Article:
I made a last minute change to my chosen recipe this week. I was making this anyway as the burnt butter part really appealed to me. I’ve noticed burnt butter has become a big foodie trend and, let’s face it, if it’s burnt I’m already a step ahead. 😂
I couldn’t resist trying it. The recipe is very popular in a Facebook food group that I am a member of and the feedback was incredible. It is the best banana loaf I have had by a street mile. I love banana loaf and my youngest has always made this family favourite. He’s going to be very unimpressed that his recipe has been ousted! This is not a difficult bake and I really recommend you try it. If you have any questions, pop them on the Facebook post or email me on firstname.lastname@example.org. I hope you find it as tasty as we do.
Burnt Butter Banana Loaf
You will need a large loaf tin, well greased and the long sides lined with parchment, hanging over the long sides to help you lift it out. Pre-heat your fan oven to 160C.
- 200g granulated sugar
- 180g plain flour
- 1 tsp baking powder
- 1 tsp salt
- One large egg (room temp)
- 3 ripe bananas (plus pn for decoration)
- 60g butter
- 1/4 tsp cinnamon
- 3 tbsp sugar mixed with 1 tsp cinnamon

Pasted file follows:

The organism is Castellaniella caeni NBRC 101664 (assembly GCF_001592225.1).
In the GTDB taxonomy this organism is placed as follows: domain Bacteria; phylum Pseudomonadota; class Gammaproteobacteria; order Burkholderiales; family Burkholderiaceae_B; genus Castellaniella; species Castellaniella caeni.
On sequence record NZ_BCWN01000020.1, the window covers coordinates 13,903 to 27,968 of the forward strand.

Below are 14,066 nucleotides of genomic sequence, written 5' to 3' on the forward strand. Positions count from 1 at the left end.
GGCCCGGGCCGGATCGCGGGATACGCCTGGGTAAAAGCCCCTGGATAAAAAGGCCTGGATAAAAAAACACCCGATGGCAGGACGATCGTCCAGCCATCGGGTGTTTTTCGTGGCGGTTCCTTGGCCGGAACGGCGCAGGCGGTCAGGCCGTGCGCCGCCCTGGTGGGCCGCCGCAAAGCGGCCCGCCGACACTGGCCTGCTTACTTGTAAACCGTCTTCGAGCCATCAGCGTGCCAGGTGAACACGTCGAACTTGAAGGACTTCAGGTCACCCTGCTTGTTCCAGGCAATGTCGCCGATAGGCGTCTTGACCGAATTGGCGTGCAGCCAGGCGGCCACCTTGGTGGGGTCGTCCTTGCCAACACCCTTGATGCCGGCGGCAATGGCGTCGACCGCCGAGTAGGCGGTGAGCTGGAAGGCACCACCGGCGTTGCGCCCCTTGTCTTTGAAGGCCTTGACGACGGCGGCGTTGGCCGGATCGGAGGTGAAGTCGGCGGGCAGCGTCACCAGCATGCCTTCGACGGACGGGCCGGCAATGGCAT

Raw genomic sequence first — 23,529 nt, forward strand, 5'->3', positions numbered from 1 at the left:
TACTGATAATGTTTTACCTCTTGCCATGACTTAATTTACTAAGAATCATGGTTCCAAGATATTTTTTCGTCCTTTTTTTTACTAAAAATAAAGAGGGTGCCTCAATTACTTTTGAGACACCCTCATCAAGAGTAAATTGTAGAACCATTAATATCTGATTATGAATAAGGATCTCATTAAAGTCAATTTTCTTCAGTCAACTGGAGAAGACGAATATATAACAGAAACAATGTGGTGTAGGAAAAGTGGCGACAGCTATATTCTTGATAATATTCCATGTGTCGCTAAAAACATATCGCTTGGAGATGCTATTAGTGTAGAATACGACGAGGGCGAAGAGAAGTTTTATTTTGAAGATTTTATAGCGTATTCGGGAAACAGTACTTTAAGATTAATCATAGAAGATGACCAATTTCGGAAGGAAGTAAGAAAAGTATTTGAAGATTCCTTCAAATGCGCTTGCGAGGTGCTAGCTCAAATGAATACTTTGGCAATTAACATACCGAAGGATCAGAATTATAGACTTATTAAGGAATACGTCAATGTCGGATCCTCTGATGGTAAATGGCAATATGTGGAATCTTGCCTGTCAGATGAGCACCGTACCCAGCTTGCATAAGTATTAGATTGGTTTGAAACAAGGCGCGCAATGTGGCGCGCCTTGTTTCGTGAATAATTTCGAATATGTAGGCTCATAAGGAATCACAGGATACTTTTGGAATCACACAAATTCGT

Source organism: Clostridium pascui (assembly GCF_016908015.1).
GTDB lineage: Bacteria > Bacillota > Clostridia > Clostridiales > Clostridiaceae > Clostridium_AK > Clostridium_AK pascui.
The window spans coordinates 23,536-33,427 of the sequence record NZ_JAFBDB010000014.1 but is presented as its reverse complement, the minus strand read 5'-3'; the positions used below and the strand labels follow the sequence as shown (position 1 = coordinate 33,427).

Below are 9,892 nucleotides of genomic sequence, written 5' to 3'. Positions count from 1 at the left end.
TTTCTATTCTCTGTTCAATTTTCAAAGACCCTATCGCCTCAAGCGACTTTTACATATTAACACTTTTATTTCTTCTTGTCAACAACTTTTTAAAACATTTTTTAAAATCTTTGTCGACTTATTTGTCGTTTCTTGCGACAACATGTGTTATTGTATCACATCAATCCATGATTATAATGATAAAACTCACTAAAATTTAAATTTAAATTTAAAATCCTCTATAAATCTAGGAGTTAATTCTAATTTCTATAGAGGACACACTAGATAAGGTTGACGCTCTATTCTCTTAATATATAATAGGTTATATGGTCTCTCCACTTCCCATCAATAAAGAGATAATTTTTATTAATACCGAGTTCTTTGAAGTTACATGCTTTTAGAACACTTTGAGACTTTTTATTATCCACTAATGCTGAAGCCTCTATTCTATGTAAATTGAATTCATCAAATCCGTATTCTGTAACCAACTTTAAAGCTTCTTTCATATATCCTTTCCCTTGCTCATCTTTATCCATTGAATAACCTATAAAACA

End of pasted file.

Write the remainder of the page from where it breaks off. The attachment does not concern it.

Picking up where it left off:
- First melt the butter on a medium heat, stirring occasionally, it will foam and then start browning and the smell will turn to sweet. There will be brown flecks in it. Take it off the heat and add the quarter tsp cinnamon and set aside.
- In a clean bowl mash three very ripe bananas (I had 2 overripe and one just ripe).
- Add the melted butter and scrape off all these brown bits because they are flavour. Add the egg, baking powder, sugar, salt and flour, mix well but don’t over mix.
- Pour into a prepared loaf tin. (I used a liner) If you want to add a sliced (lengthways) banana on top of the mix you can. (This is an optional step but I did it and think it really is a delicious addition) Sprinkle your sugar/cinnamon mix all over the top.
- Bake at 180c for 50mins to 1 hour. Make sure the skewer comes out clean as the loaf will sink in the middle if slightly undercooked.
Recipe by Madeline Hewitson
Photo by Marina Campbell